versão impressa ISSN 1415-790X
Rev. bras. epidemiol. vol.14 supl.1 São Paulo Set. 2011
Gulnar Azevedo e SilvaI; Joaquim Gonçalves ValenteII; Deborah Carvalho MaltaIII
IDepartment of Epidemiology at Instituto
de Medicina Social of Universidade do Estado do Rio de Janeiro (UERJ)
- Rio de Janeiro (RJ), Brazil
IIDepartment of Epidemology and Quantitative Methods in Health at the National School of Public Health of Fundação Oswaldo Cruz (ENSP-Fiocruz) - Rio de Janeiro (RJ), Brazil
IIIGeneral Coordination of Communicable Diseases and Conditions of the Health Surveillance Secretary at the Ministry of Health - Brasília (DF); Department of Maternity Nursing and Public Health, Nursing School of Universidade Federal de Minas Gerais (UFMG) - Belo Horizonte (MG), Brazil
The objective of this study was to analyze the trend of tobacco use and smoking cessation, and the intensity of cigarettes per day from 2006 to 2009 in the Brazilian state capitals. Data were analyzed for 18-year-old individuals or older who were interviewed by the Telephone-based Surveillance of Risk and Protective Factors for Chronic Diseases (VIGITEL), which was performed in the Brazilian State capitals and the Federal District in 2006, 2007, 2008, and 2009. For each year and large areas, age-adjusted prevalence and prevalence according to age groups (18 to 29, 30 to 59 and 60 and older) stratified by sex were calculated. Smoking cessation index was assessed and, for current smokers, the proportion of those who reported smoking 20 or more cigarettes a day was estimated according to gender and age group (18 to 39 and 40 and over). The results show a slight tendency to the reduction of tobacco use among men and stability for women, except for residents from the North and Northeast Regions. In general, the greatest prevalence among men is in younger groups; while amongst women, it is in the intermediary age group (30 to 59 years old). Smoking cessation seems to be slightly higher among men; there is a strong reverse relation between tobacco use and schooling. The proportion of 20 or more cigarettes per day is higher among older people and varies in Brazilian Regions. Results point out the need to prioritize strategies for tobacco control that can reach young individuals and women at low-education level.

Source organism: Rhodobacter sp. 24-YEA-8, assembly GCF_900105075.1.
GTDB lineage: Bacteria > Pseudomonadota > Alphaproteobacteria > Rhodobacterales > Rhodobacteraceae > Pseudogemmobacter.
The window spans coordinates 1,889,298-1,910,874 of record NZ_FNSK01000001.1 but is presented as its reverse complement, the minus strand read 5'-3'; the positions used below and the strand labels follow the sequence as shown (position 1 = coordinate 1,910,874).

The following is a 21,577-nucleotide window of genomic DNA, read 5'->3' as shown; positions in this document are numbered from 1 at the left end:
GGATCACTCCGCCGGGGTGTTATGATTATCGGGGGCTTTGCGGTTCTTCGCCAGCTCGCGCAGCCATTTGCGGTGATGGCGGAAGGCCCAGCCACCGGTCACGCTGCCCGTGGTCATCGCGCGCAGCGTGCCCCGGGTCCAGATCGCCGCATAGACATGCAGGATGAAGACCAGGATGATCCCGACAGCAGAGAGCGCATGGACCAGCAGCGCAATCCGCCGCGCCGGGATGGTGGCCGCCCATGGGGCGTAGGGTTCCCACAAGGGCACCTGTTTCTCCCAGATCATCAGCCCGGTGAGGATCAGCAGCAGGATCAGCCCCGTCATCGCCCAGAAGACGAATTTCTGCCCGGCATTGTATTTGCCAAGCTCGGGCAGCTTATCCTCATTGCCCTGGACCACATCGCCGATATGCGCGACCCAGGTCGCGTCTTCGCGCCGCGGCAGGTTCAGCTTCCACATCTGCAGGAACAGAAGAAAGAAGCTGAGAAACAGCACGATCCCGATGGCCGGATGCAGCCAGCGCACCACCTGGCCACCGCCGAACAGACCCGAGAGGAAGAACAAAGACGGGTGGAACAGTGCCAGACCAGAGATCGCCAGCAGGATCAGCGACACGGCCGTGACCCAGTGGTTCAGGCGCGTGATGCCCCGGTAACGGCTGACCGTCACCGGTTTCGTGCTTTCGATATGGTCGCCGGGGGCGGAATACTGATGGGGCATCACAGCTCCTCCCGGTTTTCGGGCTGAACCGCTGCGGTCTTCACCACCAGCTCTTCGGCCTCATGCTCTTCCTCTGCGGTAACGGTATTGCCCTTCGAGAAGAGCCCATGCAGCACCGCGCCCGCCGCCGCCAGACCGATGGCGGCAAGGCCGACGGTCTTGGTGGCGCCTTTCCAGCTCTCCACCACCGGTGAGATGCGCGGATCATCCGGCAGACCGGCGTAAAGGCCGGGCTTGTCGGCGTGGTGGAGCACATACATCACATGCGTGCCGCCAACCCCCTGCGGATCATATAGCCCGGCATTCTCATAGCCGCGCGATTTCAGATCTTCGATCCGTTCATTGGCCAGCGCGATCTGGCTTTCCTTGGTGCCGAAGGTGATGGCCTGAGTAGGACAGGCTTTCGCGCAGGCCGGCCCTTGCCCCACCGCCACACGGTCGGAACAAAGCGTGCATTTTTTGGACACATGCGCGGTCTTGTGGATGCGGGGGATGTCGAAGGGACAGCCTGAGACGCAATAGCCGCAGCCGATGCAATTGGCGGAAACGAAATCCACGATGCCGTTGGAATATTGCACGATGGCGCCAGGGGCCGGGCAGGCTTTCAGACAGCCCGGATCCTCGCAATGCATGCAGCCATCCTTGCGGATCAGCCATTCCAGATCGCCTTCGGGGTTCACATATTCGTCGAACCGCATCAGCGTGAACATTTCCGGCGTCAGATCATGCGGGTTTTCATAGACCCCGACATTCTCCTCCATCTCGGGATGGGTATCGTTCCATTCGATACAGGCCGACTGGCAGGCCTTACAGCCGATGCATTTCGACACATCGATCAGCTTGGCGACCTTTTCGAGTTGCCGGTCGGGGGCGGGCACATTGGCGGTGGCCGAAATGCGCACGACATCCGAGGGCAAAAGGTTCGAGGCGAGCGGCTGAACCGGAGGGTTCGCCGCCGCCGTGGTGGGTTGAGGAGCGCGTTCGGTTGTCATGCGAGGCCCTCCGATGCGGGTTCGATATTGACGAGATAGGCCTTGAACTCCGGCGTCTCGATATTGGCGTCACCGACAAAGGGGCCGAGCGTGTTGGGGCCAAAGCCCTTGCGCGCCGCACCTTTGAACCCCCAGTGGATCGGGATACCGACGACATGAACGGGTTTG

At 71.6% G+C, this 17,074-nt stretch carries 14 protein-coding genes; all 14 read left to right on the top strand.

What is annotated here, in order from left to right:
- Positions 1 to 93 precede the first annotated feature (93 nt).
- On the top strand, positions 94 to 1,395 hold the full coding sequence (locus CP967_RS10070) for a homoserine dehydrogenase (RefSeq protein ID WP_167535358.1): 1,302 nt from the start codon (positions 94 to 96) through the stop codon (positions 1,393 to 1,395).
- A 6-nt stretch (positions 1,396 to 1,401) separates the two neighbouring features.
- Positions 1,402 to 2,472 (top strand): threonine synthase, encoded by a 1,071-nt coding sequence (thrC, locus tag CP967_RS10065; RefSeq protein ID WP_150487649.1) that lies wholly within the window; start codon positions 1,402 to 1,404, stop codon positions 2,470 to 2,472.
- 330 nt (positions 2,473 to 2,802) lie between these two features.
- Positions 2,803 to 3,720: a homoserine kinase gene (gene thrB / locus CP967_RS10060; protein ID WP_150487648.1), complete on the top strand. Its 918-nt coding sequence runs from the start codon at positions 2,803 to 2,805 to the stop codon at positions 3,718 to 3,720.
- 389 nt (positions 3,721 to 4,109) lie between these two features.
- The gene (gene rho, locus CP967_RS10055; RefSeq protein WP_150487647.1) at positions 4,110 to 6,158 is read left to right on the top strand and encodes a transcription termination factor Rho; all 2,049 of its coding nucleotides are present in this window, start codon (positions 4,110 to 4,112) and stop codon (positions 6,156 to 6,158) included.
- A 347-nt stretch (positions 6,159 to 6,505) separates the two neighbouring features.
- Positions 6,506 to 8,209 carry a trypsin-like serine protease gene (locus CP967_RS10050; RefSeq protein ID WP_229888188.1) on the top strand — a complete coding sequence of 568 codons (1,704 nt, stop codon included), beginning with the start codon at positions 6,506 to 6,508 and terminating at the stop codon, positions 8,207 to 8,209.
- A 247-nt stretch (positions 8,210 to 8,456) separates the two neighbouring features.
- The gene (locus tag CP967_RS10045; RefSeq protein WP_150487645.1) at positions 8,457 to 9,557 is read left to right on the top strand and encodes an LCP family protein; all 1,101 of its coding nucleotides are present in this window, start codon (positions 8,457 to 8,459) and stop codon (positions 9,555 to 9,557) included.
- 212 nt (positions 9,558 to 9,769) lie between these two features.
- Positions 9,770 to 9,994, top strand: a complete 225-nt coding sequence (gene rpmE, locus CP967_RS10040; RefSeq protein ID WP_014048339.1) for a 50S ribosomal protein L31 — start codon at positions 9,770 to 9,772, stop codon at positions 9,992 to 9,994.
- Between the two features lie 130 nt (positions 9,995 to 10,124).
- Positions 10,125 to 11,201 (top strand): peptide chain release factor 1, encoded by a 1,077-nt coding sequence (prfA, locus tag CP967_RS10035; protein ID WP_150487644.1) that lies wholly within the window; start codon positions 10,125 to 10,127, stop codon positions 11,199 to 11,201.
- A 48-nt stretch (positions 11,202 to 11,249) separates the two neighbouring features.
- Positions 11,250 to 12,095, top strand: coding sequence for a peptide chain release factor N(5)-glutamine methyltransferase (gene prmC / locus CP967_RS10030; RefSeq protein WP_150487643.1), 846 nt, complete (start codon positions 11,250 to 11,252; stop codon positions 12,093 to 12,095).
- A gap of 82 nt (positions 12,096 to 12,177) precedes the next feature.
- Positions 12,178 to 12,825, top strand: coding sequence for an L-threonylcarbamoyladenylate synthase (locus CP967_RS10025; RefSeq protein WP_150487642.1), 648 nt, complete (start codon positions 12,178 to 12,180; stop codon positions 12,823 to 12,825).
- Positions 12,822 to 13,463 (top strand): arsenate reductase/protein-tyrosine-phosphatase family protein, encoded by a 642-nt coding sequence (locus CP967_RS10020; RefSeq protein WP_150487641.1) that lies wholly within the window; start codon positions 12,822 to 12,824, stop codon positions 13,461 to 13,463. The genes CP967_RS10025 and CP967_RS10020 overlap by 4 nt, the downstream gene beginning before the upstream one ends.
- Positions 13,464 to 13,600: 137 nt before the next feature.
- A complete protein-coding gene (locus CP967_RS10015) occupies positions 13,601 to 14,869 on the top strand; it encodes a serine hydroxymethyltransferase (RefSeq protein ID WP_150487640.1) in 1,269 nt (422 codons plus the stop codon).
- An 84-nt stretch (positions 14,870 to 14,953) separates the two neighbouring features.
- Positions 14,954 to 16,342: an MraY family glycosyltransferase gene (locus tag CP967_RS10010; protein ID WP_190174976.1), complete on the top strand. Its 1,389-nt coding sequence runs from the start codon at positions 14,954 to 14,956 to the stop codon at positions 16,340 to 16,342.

Keywords: smoking; telephone interview; educational status; health surveys; tobacco cessation; daily cigarette consumption; Brazil.
Estimates from the World Health Organization (WHO) show that Chronic Non-Communicable Diseases (CNCDs) are responsible for more than 60% of all deaths reported in the world, or about 35 million deaths in 20051. According to WHO, a small group of risk factors responds for most deaths caused by CNCDs and for the substantial fraction of disease load due to these disorders. Among these factors, smoking, alcohol, obesity, inadequate eating habits and physical inactivity were observed1,2.
Tobacco is the leading preventable cause of death and, according to WHO, around 5.4 million people die every year due to lung cancer, cardiovascular and other diseases3.
The adverse effects of smoking have been demonstrated for decades. The first studies to confirm the association between smoking and cancer were Doll's and Hill's, in the 1950s4.